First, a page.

W3C home > Mailing lists > Public > www-validator@w3.org > June 2004

RE: target in xhtml11

From: Allan Smith <webmanager@telfordsteamrailway.co.uk>
Date: Mon, 14 Jun 2004 14:25:35 +0100
To: www-validator@w3.org
Message-id: <!~!UENERkVCMDkAAQACAAAAAAAAAAAAAAAAABgAAAAAAAAAvVxbyyf3JE26+CwwSDoAn8KAAAAQAAAAWfgzC+oW9EKFo0Ru89JqOgEAAAAA@telfordsteamrailway.co.uk>

Re option 2 - javascript
The suggested code obviously works

But then creates a problem when validating with WCAG / Bobby etc  along the
lines of
... Find a way of doing this that does not use a mouse.. (my words)
and adding an 'onkey' doesn't stop the validation fail

Allan Smith

-----Original Message-----
From: www-validator-request@w3.org [mailto:www-validator-request@w3.org] On
Behalf Of Beton, Richard
Sent: 14 June 2004 14:15
To: dekoder@z.pl; www-validator@w3.org
Subject: Re: target in xhtml11


Piotr 'dekoder' Rybałtowski wrote:

>Hello!
>
>Sience there's no target attribute in xhtml 1.1 what can I use to get
>target="_blank" effect known from html and xhtml transitional? Only
>javascript can help?
>  
>

Some options:

1. Use XHTML 1.0

2. Use Javascript

3. Make up your own DTD based on XHTML 1.1 modularisation

4. Don't use target at all.

To pick up 4 first, there's a school of thought that opening new windows 
is considered unkind to the user.  I'm not sure what I think of this, 
having read arguments for and agains this premise. On my own website, I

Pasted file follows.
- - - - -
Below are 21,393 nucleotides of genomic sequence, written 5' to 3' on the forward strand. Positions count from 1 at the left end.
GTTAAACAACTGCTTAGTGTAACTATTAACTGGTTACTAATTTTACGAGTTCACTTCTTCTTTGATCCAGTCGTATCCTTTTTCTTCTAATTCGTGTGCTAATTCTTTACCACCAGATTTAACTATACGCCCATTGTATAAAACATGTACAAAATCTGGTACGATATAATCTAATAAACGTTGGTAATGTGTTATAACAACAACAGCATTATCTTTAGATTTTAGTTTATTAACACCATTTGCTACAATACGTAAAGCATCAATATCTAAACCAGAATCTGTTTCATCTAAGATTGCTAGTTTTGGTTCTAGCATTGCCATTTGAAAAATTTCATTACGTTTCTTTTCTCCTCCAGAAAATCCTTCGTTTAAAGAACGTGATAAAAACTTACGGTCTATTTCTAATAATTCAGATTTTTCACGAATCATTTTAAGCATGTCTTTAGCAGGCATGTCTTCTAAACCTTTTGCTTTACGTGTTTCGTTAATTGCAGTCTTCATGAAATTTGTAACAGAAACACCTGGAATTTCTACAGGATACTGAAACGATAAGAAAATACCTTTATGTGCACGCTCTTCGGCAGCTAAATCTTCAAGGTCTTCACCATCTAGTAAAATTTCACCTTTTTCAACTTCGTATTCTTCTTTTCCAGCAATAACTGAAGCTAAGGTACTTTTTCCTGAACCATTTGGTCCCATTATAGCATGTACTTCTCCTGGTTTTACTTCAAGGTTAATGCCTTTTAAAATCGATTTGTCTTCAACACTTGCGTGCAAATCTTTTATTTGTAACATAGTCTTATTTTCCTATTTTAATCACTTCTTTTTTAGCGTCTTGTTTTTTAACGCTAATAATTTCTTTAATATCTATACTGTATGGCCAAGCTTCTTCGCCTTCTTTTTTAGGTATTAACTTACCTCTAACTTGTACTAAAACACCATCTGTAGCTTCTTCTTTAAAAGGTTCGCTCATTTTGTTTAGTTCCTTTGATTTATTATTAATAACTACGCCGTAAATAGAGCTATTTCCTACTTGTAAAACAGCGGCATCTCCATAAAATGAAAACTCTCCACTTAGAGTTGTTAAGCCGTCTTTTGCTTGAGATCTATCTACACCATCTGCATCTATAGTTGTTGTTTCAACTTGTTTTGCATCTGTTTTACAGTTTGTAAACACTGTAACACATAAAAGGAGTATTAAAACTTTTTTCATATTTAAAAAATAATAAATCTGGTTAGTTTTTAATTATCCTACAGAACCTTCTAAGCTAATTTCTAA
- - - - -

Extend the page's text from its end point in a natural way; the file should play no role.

have gradually reduced, but not eliminated, the new-window opening, but 
I may do so at some future date..

Option 3 may be the glitzy new way forward, but I worry that it may open 
a can of worms of incompatibilities so I wouldn't recommend it just 
yet.  [for the curious, I had a play with it: see 
http://www.whr.co.uk/dtd/xhtml11+target.dtd for my attempt].

Option 1 - I wouldn't recommend a backward step like this, but it is one 
of the options.
I have to confess I don't understand why many experts say don't use 
XHTML1.1 (some people even deprecate XHTML completely). This seems to me 
like saying that we shouldn't use new standards just because one popular 
browser doesn't support them yet. As it happens, IE happily pretends 
XHTML is HTML so that's good enough for me. As long as you use text/html 
(here's another can of worms).
I digress...

Finally, option 2: I have picked up bits of Javascript and what follows 
is I think a reasonably robust way to do it. Firstly the script:

/* open a new window - normal decoration (by R.D.Beton)
 * This replaces the target attribute removed from XHTML 1.1. */
function wOpen (url, name)
{
  w = window.open (url.href, name, 
"directories=yes,location=yes,menubar=yes,resizable=yes,scrollbars=yes,statu
s=yes,toolbar=yes");
  w.focus();
  return false;
}

wOpen returns false just for the convenience of the call. And now the 
call itself:

<a href="http://www.w3.org" onclick="return wOpen(this, 
'_blank')">W3.org</a>

Note that the href attribute supplies the URL which the Javascript 
uses.  If Javascript is disabled, the normal href works instead, i.e. 
replacing the current window rather than opening a new one.

I'll end by repeating my nervousness about opening new windows and 
recommend you try reading up before deciding what to do (e.g. 
http://www.tiffanybbrown.com/articles/viewarticle.php/58, 
http://www.classy.dk/log/archive/000870.html)

Rick
http://www.whr.co.uk/



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Received on Monday, 14 June 2004 09:26:11 GMT

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